And while it remains to be seen if Trump broke any laws while running his cons, what is now indisputable that he's a corrupt snake oil salesman who ran grifts on elderly and desperate people, exploiting his TV presence and famous name to bait people into thinking his cons were trustworthy investments.

A federal judge released an enormous collection of documents this week regarding an ongoing lawsuit over Trump University, one of those shady "seminar" organizations that are really just get-rich-quick scams. Trump fought tooth and nail to keep those documents from getting released, and now that it's happening, he's hustling as hard as he can to discredit the judge with nakedly racist appeals, as if the fact that judge is Hispanic somehow means you can't trust court documents detailing how Trump U preyed on elderly people and single parents with false promises of financial security in exchange for taking a few expensive courses that are clearly useless.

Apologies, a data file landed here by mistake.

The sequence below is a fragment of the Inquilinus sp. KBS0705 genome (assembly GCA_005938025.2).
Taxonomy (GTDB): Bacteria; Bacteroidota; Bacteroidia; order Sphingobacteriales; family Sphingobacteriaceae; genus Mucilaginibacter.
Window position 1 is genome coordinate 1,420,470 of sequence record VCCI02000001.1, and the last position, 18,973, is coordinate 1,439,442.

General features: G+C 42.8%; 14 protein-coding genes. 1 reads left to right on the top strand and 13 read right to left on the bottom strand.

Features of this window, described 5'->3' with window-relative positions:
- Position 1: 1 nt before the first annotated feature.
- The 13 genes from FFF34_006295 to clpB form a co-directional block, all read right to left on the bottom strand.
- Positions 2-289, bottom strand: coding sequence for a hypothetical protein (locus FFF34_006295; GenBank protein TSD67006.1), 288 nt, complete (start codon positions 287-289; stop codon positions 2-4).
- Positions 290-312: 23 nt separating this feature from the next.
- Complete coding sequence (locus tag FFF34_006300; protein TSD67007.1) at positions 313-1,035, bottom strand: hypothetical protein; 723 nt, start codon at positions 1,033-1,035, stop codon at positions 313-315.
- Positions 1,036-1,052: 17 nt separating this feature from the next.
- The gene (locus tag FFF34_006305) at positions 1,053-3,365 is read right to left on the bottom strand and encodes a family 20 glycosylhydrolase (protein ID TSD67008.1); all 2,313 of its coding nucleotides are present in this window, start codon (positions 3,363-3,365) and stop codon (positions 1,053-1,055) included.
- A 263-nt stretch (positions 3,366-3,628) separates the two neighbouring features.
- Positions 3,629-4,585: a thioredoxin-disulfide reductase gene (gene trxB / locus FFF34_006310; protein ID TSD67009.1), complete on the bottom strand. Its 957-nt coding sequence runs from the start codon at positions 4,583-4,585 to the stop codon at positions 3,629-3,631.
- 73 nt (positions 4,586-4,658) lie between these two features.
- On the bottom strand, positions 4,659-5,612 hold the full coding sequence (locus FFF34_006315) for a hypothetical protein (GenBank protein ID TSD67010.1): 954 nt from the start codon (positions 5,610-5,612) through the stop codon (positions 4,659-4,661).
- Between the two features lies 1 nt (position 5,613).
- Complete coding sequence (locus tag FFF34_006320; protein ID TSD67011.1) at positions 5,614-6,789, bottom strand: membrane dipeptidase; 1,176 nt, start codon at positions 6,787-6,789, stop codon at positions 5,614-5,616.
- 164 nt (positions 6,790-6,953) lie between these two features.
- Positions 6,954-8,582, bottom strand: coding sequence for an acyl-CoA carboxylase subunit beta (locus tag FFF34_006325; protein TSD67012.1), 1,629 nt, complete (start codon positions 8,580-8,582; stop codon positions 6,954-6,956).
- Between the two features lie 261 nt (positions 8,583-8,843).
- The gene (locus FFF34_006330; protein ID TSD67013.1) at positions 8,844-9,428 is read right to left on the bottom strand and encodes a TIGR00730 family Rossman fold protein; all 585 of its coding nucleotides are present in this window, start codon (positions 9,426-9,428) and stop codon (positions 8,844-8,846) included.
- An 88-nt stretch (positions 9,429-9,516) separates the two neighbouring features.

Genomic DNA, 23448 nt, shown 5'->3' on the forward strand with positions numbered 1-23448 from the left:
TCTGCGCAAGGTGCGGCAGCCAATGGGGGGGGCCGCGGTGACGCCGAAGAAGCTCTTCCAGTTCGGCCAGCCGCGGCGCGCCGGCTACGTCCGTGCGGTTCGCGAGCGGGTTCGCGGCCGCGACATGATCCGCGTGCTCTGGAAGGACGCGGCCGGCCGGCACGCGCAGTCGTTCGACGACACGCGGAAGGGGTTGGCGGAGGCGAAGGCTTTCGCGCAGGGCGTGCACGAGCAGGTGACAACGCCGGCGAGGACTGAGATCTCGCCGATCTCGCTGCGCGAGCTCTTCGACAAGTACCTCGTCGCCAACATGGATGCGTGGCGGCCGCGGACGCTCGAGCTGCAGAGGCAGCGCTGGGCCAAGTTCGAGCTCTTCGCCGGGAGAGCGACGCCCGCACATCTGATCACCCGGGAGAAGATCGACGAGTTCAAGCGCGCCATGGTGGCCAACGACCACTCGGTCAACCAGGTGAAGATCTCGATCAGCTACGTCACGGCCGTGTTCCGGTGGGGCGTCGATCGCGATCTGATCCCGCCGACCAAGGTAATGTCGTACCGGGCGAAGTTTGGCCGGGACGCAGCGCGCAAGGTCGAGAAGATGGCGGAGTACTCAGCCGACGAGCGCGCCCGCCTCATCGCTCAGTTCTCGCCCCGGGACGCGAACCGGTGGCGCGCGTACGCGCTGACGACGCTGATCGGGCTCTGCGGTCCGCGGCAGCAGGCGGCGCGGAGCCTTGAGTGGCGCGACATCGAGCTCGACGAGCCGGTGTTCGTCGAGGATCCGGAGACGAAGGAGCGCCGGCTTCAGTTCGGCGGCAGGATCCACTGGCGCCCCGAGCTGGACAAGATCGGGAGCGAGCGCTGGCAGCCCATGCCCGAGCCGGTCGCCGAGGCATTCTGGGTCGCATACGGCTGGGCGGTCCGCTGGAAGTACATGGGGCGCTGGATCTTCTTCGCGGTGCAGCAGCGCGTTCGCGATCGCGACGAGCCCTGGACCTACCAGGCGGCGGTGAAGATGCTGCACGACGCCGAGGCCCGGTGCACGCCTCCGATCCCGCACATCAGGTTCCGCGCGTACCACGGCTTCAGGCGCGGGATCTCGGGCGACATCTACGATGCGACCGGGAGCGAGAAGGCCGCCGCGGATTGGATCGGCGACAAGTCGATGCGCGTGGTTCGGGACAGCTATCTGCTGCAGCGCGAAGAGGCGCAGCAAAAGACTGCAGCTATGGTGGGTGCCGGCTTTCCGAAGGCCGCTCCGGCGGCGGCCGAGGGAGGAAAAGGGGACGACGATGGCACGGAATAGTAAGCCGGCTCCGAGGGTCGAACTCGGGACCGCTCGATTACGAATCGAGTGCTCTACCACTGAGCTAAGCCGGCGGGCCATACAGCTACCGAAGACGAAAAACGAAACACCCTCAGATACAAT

A perusal of what's in the evidence released by the judge makes it clear why Trump wants to be talking about anything else but the contents of those documents. The fact that Trump lied when he promised that the the courses were taught by professors "hand-picked" by himself is the least of it. Even more stomach-churning is the revelation of the Trump U recruitment team was openly predatory towards their marks, using all manner of hard sell tactics that “preyed upon the elderly and uneducated to separate them from their money," as one disgusted salesman who quit testified.